This Andante is the third movement of a duet for two flutes or violins by Baroque composer Georg Philipp Telemann, first published in 1728 as part of Der getreue Musikmeister (“the faithful music master”), a musical journal aimed at amateurs.
Today's piece was kindly contributed to our collection by its composer, Paul Merkus from the Netherlands.
The “Pledge” was originally written for alto saxophone and piano in 2014, but has been transcribed for flute and piano by octavating the flute part. The original intent was to exploit the sultry character of the low register of the alto saxophone, while contrasting it with passages in a higher position.
Hence, the piece begins with a questioning in the low register. After a first phrase, the questioning becomes a bit more impatient, with staccato notes and an exclamation. Then the main theme gradually unfolds with rhythmic evolution, followed by an interlude and a second theme, first rising, then falling. This pattern repeats before leading into an epilogue, in which the questioning return one final time.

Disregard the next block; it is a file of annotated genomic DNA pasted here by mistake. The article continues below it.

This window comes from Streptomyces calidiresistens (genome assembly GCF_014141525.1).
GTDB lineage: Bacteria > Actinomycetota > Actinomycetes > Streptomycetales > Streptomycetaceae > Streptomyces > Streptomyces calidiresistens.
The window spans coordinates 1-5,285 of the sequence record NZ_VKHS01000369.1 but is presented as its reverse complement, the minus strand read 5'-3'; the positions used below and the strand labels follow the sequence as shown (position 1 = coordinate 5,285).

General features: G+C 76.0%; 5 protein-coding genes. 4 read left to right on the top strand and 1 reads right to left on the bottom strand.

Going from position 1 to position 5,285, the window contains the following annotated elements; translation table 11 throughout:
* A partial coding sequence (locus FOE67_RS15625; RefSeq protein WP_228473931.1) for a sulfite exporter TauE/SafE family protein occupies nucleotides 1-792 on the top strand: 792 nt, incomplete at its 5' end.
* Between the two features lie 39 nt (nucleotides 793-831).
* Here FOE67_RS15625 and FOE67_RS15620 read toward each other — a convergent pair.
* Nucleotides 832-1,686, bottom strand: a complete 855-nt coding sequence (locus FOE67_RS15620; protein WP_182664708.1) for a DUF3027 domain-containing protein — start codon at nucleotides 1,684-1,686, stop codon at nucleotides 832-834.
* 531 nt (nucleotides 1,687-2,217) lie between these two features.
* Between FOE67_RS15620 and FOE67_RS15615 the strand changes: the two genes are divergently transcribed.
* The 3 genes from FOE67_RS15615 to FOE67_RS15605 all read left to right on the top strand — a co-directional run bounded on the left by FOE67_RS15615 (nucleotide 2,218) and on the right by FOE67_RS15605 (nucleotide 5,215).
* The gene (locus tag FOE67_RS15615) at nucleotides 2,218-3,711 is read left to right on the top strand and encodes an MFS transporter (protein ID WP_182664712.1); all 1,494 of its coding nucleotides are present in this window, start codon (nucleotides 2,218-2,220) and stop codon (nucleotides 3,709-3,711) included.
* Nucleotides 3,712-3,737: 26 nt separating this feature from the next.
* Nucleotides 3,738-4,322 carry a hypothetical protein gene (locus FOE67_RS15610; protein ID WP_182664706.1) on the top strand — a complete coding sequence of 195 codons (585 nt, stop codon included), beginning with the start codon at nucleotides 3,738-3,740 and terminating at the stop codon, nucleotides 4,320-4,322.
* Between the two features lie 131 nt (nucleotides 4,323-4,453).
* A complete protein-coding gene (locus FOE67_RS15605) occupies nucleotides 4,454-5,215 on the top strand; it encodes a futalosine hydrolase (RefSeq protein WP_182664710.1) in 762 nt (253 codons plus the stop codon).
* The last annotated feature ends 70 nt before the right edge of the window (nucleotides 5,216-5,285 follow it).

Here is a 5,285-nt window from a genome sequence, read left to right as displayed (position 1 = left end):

Today's tune was kindly contributed to our collection by its composer, piper Roddy Campbell from the isle of Barra in the Outer Hebrides, Scotland.
This was a short and pleasant family holiday in the summer of 2009 in Borve, that once-Viking township on the west side of Barra.
Today's study is the sixth piece from 48 Études pour hautbois ou saxophone, composed around 1835 by German oboist and clarinetist Franz Wilhelm Ferling.
The meaning of the tempo indication “Allegro scergo” is a bit of a mystery, as while the word “scergo” may look Italian, it most definitely isn't. Commentators have advanced multiple hypotheses as to what Ferling (or possibly the original editor) meant, but in our opinion the likeliest of all is that it was a misspelling of “scherzo”.
Today we propose an arrangement for two flutes of the famous Londonderry Air, a.k.a. “Danny Boy”.
Oh, Danny boy, the pipes, the pipes are calling
From glen to glen, and down the mountain side.
The summer's gone, and all the roses falling,
It's you, it's you must go and I must bide.
But come ye back when summer's in the meadow,
Or when the valley's hushed and white with snow,
It's I'll be there in sunshine or in shadow,—
Oh, Danny boy, Oh Danny boy, I love you so!
Thanks to Rachel for contributing this arrangement!
This is the opening movement of Johann Joachim Quantz's Sonata in F major for flute and continuo, QV 1:82. It is one of many works for flute that Quantz composed for his student and patron Frederick II, King of Prussia.
The earliest known appearance of “The Cat in the Corner” is in Ryan's Mammoth Collection, published in Boston in 1883. However, the tune was likely derived from an earlier jig by Scottish fiddler Niel Gow (1727–1807) titled “Lady Charlotte Murray”.